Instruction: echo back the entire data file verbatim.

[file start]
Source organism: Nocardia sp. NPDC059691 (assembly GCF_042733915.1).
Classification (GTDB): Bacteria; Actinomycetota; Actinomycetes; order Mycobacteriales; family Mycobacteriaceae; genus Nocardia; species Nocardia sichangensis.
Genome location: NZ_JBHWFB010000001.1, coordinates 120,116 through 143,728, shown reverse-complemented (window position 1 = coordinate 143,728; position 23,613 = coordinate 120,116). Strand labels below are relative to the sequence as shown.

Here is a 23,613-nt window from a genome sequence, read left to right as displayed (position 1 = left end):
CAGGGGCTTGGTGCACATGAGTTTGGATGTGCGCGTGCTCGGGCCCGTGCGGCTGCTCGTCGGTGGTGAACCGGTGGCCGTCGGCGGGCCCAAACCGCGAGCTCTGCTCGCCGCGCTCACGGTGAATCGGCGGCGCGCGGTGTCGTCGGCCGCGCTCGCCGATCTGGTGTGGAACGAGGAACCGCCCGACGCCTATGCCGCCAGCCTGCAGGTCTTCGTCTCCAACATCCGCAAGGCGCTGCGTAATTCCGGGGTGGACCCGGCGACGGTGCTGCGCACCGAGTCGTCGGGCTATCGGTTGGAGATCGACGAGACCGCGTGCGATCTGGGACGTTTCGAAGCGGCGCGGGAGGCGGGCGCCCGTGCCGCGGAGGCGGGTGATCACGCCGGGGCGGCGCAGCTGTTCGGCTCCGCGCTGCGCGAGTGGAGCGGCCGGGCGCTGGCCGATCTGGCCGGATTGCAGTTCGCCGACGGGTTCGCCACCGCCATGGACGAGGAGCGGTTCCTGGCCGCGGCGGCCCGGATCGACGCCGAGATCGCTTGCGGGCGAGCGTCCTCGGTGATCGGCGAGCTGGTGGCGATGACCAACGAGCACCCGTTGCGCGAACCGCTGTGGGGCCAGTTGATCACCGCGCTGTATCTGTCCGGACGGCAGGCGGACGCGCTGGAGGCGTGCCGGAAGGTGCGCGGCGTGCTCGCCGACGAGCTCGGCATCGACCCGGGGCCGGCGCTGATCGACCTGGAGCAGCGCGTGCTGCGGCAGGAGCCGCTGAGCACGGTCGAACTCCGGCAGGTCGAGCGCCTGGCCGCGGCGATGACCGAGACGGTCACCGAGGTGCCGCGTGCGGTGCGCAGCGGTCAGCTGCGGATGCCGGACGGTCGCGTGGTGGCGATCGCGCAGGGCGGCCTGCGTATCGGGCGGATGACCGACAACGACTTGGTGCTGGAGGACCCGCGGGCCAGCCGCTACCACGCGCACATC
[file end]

Source organism: Nocardia sp. NPDC059691 (assembly GCF_042733915.1).
Classification (GTDB): Bacteria; Actinomycetota; Actinomycetes; order Mycobacteriales; family Mycobacteriaceae; genus Nocardia; species Nocardia sichangensis.
Genome location: NZ_JBHWFB010000001.1, coordinates 120,116 through 143,728, shown reverse-complemented (window position 1 = coordinate 143,728; position 23,613 = coordinate 120,116). Strand labels below are relative to the sequence as shown.

Here is a 23,613-nt window from a genome sequence, read left to right as displayed (position 1 = left end):
CAGGGGCTTGGTGCACATGAGTTTGGATGTGCGCGTGCTCGGGCCCGTGCGGCTGCTCGTCGGTGGTGAACCGGTGGCCGTCGGCGGGCCCAAACCGCGAGCTCTGCTCGCCGCGCTCACGGTGAATCGGCGGCGCGCGGTGTCGTCGGCCGCGCTCGCCGATCTGGTGTGGAACGAGGAACCGCCCGACGCCTATGCCGCCAGCCTGCAGGTCTTCGTCTCCAACATCCGCAAGGCGCTGCGTAATTCCGGGGTGGACCCGGCGACGGTGCTGCGCACCGAGTCGTCGGGCTATCGGTTGGAGATCGACGAGACCGCGTGCGATCTGGGACGTTTCGAAGCGGCGCGGGAGGCGGGCGCCCGTGCCGCGGAGGCGGGTGATCACGCCGGGGCGGCGCAGCTGTTCGGCTCCGCGCTGCGCGAGTGGAGCGGCCGGGCGCTGGCCGATCTGGCCGGATTGCAGTTCGCCGACGGGTTCGCCACCGCCATGGACGAGGAGCGGTTCCTGGCCGCGGCGGCCCGGATCGACGCCGAGATCGCTTGCGGGCGAGCGTCCTCGGTGATCGGCGAGCTGGTGGCGATGACCAACGAGCACCCGTTGCGCGAACCGCTGTGGGGCCAGTTGATCACCGCGCTGTATCTGTCCGGACGGCAGGCGGACGCGCTGGAGGCGTGCCGGAAGGTGCGCGGCGTGCTCGCCGACGAGCTCGGCATCGACCCGGGGCCGGCGCTGATCGACCTGGAGCAGCGCGTGCTGCGGCAGGAGCCGCTGAGCACGGTCGAACTCCGGCAGGTCGAGCGCCTGGCCGCGGCGATGACCGAGACGGTCACCGAGGTGCCGCGTGCGGTGCGCAGCGGTCAGCTGCGGATGCCGGACGGTCGCGTGGTGGCGATCGCGCAGGGCGGCCTGCGTATCGGGCGGATGACCGACAACGACTTGGTGCTGGAGGACCCGCGGGCCAGCCGCTACCACGCGCACATC